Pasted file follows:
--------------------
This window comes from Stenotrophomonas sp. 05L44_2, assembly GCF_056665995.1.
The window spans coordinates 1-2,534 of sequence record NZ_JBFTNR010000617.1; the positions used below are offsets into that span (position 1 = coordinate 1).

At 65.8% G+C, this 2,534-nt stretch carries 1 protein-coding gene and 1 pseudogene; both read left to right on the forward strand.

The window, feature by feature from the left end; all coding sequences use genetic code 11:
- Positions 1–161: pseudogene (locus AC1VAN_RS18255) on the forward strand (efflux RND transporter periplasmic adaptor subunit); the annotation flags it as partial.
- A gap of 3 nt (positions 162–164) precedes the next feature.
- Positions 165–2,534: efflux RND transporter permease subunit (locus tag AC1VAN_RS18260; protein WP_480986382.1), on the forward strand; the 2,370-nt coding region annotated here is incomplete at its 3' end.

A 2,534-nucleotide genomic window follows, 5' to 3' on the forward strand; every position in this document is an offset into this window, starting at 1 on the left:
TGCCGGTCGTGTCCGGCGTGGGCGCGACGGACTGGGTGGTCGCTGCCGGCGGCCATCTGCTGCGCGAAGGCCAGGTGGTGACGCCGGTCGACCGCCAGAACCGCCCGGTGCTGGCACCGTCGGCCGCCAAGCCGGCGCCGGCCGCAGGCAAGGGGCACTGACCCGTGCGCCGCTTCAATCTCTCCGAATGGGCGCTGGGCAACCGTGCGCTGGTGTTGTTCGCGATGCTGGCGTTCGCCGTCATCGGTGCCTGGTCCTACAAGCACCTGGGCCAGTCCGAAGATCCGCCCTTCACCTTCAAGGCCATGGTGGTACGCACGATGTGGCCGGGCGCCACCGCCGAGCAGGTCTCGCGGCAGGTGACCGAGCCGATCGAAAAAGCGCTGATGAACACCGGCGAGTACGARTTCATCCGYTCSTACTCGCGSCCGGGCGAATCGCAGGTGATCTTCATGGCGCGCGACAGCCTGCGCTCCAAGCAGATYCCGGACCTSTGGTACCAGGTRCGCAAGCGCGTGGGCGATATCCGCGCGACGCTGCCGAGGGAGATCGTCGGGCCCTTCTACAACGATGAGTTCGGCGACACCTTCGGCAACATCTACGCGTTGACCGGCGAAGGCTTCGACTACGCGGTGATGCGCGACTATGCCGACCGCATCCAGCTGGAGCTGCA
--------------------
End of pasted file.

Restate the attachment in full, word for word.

This window comes from Stenotrophomonas sp. 05L44_2, assembly GCF_056665995.1.
The window spans coordinates 1-2,534 of sequence record NZ_JBFTNR010000617.1; the positions used below are offsets into that span (position 1 = coordinate 1).

At 65.8% G+C, this 2,534-nt stretch carries 1 protein-coding gene and 1 pseudogene; both read left to right on the forward strand.

The window, feature by feature from the left end; all coding sequences use genetic code 11:
- Positions 1–161: pseudogene (locus AC1VAN_RS18255) on the forward strand (efflux RND transporter periplasmic adaptor subunit); the annotation flags it as partial.
- A gap of 3 nt (positions 162–164) precedes the next feature.
- Positions 165–2,534: efflux RND transporter permease subunit (locus tag AC1VAN_RS18260; protein WP_480986382.1), on the forward strand; the 2,370-nt coding region annotated here is incomplete at its 3' end.

A 2,534-nucleotide genomic window follows, 5' to 3' on the forward strand; every position in this document is an offset into this window, starting at 1 on the left:
TGCCGGTCGTGTCCGGCGTGGGCGCGACGGACTGGGTGGTCGCTGCCGGCGGCCATCTGCTGCGCGAAGGCCAGGTGGTGACGCCGGTCGACCGCCAGAACCGCCCGGTGCTGGCACCGTCGGCCGCCAAGCCGGCGCCGGCCGCAGGCAAGGGGCACTGACCCGTGCGCCGCTTCAATCTCTCCGAATGGGCGCTGGGCAACCGTGCGCTGGTGTTGTTCGCGATGCTGGCGTTCGCCGTCATCGGTGCCTGGTCCTACAAGCACCTGGGCCAGTCCGAAGATCCGCCCTTCACCTTCAAGGCCATGGTGGTACGCACGATGTGGCCGGGCGCCACCGCCGAGCAGGTCTCGCGGCAGGTGACCGAGCCGATCGAAAAAGCGCTGATGAACACCGGCGAGTACGARTTCATCCGYTCSTACTCGCGSCCGGGCGAATCGCAGGTGATCTTCATGGCGCGCGACAGCCTGCGCTCCAAGCAGATYCCGGACCTSTGGTACCAGGTRCGCAAGCGCGTGGGCGATATCCGCGCGACGCTGCCGAGGGAGATCGTCGGGCCCTTCTACAACGATGAGTTCGGCGACACCTTCGGCAACATCTACGCGTTGACCGGCGAAGGCTTCGACTACGCGGTGATGCGCGACTATGCCGACCGCATCCAGCTGGAGCTGCA